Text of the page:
Is Facebook/Google+ ‘Real Names’ Policy good for political dissent?

Sociologist Zeynep Tufekci takes on the increasing tendency of tech companies to require ‘real names’ of users, in order for them to use the service.  Google + does it, Facebook does it — if they determine a user is using a pseudonym, they’ll suspend or expel the user.

Photo from The Daily Beast
Photo from The Daily Beast

What ramifications does this have for users in a repressive situation?  Does it make it less likely for dissent to occur on the social networks — harder for opposition activists to organize on them — more likely they could face arrest or abuse?

According to Tufekci’s past research, the answer to these questions would seem to be a yes…

“As the Internet became more and more accessible, as more and more ordinary people joined, as increasing bandwidth facilitated sharing of photos and videos, and as it all became mundane and domesticated, Internet has increasingly emerged as an identity constraining medium as it allows for surveillance and triangulation of information about a person like never before.”

But in fact, she has a different take on the ‘real names’ vs. pseudonym-friendly debate, when it comes to its effect in repressive regimes.

She proposes that “the norm towards real(ish) names on Facebook has been a very fertile ground for dissent under autocracies. The close integration between online and offline persona which exists on Facebook is exactly the quality which makes Facebook very useful for reshaping the public sphere under undemocratic (and democratic) conditions; and the push towards real(ish) names helps further that integration.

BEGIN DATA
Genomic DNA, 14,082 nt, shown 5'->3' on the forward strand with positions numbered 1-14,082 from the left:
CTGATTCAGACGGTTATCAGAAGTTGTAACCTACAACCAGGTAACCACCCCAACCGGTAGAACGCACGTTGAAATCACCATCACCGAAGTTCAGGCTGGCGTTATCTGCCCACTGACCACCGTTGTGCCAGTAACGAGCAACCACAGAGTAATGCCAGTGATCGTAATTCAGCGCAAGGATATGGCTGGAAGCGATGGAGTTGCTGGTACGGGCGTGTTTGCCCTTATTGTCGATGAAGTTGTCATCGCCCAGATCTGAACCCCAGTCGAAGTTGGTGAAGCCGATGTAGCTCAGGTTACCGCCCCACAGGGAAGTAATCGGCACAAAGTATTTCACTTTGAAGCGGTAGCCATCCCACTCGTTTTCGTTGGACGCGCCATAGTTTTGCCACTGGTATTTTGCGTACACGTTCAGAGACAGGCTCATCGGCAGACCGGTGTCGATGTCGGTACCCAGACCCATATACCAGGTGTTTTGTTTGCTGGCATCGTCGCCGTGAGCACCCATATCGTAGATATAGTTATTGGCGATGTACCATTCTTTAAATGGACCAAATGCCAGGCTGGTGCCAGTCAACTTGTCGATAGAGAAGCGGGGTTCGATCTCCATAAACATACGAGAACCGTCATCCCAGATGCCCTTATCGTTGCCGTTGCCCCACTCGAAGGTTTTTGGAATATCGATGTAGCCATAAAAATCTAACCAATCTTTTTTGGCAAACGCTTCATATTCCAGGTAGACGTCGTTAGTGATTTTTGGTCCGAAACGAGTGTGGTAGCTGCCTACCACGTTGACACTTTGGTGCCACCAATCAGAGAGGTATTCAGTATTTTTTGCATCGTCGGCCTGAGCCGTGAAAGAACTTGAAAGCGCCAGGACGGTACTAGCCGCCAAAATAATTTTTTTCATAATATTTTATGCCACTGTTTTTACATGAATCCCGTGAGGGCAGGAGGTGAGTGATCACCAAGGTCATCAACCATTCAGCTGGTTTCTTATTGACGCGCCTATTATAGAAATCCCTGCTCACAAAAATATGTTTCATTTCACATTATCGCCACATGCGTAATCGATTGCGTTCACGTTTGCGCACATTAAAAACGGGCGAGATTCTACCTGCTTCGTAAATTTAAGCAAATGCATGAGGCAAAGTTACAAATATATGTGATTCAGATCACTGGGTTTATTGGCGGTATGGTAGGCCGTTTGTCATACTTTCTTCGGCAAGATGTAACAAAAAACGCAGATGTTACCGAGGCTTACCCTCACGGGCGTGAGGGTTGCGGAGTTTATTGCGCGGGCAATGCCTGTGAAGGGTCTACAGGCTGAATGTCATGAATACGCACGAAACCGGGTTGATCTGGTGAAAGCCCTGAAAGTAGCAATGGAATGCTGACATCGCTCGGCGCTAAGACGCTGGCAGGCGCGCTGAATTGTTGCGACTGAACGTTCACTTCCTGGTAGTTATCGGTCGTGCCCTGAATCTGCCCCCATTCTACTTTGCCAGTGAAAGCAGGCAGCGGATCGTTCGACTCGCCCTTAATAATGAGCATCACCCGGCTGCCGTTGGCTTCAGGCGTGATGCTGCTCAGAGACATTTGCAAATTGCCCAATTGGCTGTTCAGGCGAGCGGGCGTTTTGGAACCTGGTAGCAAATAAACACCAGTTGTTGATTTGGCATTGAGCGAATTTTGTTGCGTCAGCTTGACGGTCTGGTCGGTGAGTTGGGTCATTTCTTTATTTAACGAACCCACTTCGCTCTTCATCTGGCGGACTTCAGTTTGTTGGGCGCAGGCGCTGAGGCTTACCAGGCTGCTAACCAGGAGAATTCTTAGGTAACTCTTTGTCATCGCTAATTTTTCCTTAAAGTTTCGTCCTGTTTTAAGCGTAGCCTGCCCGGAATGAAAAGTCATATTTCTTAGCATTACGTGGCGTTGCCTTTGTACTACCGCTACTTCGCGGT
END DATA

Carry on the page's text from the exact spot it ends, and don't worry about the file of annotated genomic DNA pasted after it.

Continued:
Yes, Facebook may have removed some Egyptian activists for using pseudonyms when creating pages to honor victims of the Egyptian police – -and then only reinstating the page when one woman let her real identity be tied to the page. (as detailed by the Daily Beast here)

Tufekci argues that activists using tech will never be absolutely securely, so it may be better to just have them use their real names (in most cases) and hope that it ensures there are enough ‘real people’ tied to a cause online that individuals will be safe in the group.

“I certainly believe that there should be spaces, like Twitter and pseudonymous blogs which allow those in danger to express themselves while trying to minimize the repercussions. That said, there is no real safety in technology for activists and, ironically, there is more safety in numbers which the real name policy might actually help. Which means that we are increasingly headed for a future in which we try to both balance and protect pseudonymous spaces for activists, and risk the thread of hoaxes, traps and fiction, as well as identifiable spaces like Facebook, where people might put themselves in grave danger and within easy reach of the state.”

The more people are compelled to tie their ‘real’ offline presence to their online presence, the more good for the whole that may result (in Tufekci’s words, a reverse tragedy of the commons).  Another benefit — more ‘real names’ may lead to less hoaxes, ala Amina Araf, the faked Syrian blogger who was outed as an invention of an American grad student, and then undercut some of the momentum of the Arab Spring.

So Tufekci’s overall message: some pseudonymous spaces online are necessary — but activists should beware the promise of pseudonymity as a false security — and if the numbers of people speaking out are going to be substantial enough, it may benefit all the individuals in the group to tie offline to online, and come out together in the hopes that the state can’t crack down on one if so many are speaking out.